(Note: I have revised this lesson. If you are receiving your lessons via email, the one you received on November 16 should be discarded and replaced by this one. It is longer and more detailed, but should also make more sense. If you find this lesson confusing, it’s my fault, not yours. Do the best you can and don’t worry.)
James doesn’t waste any time getting to the subject of trials in his letter. He identifies himself as the writer, he identifies scattered Jews as the recipients of his letter, he offers a quick greeting, and then jumps straight in with, “Count it all joy when you meet various trials.” Apparently, he felt this was an important issue to address with his readers.
But then he rather abruptly changes the subject.
Or does he? How do the rich and the poor relate to his discussion of trials and our response to them?
Assignment: Pray, giving thanks for God’s Word, and asking Him to continue teaching you.
- Then read all of James 1, recalling what you have learned as you read.
- When you have finished reading, spend some time reflecting on verses 9-11. Why has James suddenly inserted these instructions to the poor and the rich? He’s been talking about wisdom and enduring trials, and again, after these three verses about the rich and poor, he returns to the same subject.
In what ways could these words to the “lowly brother” and the rich be ones of counsel as they both face their unique variety of trials?
It’s not too hard to imagine — and relate to — the trials that the poor man experiences. He doesn’t have enough money to buy what he needs to care for his family. He doesn’t have enough food. He can’t afford medical care when someone is sick. But what about the rich man? What trials might he face? James’ advice to him gives us some clues. He’s to boast — or glory –in his humiliation. If he’s being told to glory in being humbled, what might he be tempted to do instead of being humble?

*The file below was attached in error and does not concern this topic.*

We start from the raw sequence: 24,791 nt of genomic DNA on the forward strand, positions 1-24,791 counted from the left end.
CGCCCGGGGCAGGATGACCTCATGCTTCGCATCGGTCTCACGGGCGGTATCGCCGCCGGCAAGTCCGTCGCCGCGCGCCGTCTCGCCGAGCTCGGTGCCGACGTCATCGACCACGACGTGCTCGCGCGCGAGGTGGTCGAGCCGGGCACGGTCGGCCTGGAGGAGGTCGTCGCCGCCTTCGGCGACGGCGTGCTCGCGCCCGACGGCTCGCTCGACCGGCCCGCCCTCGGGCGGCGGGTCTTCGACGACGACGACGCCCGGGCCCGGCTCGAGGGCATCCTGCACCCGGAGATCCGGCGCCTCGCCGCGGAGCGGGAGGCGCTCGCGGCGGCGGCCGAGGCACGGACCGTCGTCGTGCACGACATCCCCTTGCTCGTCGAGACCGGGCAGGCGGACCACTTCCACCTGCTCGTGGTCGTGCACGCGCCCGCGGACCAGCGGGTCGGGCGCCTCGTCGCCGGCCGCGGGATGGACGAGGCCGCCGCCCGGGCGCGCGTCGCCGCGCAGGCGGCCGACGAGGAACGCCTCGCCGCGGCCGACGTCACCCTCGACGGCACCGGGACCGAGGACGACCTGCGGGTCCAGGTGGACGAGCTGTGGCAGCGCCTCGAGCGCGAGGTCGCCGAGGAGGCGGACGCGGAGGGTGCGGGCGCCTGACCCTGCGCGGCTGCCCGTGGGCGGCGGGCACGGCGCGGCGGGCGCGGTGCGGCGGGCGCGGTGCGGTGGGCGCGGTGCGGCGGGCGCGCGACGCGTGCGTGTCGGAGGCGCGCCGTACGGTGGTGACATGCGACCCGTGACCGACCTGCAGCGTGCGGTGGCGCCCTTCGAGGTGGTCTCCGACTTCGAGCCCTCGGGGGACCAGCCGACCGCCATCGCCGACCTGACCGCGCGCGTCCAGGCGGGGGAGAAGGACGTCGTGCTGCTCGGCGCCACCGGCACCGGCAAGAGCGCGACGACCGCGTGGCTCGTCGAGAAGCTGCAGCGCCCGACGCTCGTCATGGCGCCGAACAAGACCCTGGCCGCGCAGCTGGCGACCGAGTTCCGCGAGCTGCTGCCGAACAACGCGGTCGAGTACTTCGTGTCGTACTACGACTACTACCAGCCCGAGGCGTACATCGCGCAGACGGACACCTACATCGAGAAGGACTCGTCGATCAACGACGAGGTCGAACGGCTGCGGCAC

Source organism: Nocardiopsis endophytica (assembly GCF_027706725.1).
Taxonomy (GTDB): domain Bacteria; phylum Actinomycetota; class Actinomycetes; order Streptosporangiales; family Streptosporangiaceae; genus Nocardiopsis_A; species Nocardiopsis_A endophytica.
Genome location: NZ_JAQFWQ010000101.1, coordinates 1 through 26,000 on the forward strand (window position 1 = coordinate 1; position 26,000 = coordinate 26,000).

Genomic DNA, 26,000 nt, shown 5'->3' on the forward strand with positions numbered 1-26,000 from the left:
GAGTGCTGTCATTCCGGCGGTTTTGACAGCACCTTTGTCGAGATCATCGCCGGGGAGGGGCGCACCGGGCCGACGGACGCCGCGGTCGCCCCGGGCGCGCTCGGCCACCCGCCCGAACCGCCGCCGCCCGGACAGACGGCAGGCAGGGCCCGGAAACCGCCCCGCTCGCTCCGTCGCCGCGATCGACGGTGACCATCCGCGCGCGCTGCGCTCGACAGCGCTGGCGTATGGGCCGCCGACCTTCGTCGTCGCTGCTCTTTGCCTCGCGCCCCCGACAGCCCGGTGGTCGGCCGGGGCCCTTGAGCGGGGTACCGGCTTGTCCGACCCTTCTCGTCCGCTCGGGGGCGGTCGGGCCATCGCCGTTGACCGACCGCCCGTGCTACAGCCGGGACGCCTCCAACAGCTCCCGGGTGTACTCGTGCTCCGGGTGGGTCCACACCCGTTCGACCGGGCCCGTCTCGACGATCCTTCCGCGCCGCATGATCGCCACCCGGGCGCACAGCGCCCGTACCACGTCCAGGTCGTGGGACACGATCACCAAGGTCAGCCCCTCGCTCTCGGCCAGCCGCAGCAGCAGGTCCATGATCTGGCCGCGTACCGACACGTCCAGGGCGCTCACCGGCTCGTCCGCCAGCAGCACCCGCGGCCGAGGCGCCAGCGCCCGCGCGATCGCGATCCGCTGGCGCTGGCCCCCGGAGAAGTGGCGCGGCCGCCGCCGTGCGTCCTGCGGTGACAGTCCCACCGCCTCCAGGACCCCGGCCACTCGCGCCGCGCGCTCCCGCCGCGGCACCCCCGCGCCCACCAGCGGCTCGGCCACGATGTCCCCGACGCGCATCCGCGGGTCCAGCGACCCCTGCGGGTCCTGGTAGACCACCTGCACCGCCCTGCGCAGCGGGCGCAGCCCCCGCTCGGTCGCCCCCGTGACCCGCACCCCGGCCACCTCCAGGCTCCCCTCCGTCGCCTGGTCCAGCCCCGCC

- Let’s look at some cross-references to help us think more about these verses. Cross-references are other verses in the Bible that relate to and expand on the topics of a particular verse. They help us better understand statements made in the Bible, and they help us avoid wrong conclusions and interpretations of a passage. Looking at cross-references might shed some light on why the rich should “boast in his humiliation.”
- Open Blue Letter Bible and search on James 1:9, and then, instead of clicking “Interlinear” in the tools menu, click “Cross-Refs.” This will open a listing of verses that all relate to the idea of the poor boasting in his exaltation.
- When we look at this listing, we see the text for James 1:9 at the top of the screen. Two phrases in that text are in red type. Clicking on these will take us to verses related to that portion of James 1:9. We’re going to look specifically at the verses that are tied to “the brother of low degree.”
- Click the brother to go to those verses.
- In your notebook, divide a page into two columns and label one “Rich” and the other “Poor.”
- Now read the verses listed in the cross references, thinking about the unique temptations of both the poor and the rich. As you read, record in the appropriate column, the sorts of trials both face.
For instance, James 2:6 says, “But you have dishonored the poor man. Are not the rich the ones who oppress you, and the ones who drag you into court?”
- This gets a bit tricky, because we really should read this verse in its context to understand what it is saying. So we can click the verse reference (James 2:6) to open the entire chapter of James 2. Read verses 1-7. This will help verse 6 make more sense to us. James is speaking to Christians, and this passage is describing the way Christians were favoring the rich over the poor in their gatherings. What can we see about the trials and temptations of the rich and poor in these verses?
The poor are often dishonored by others. (Record this in the “Poor” column of your chart.)
The rich oppress others. (We could summarize this “trial” of the rich under the “Rich” column by writing, “Is tempted, in pride, to oppress others.”)
The rich, with their financial and social advantage, drag people into court. Again, their temptation is to oppress or bully others, which can be recorded in our chart.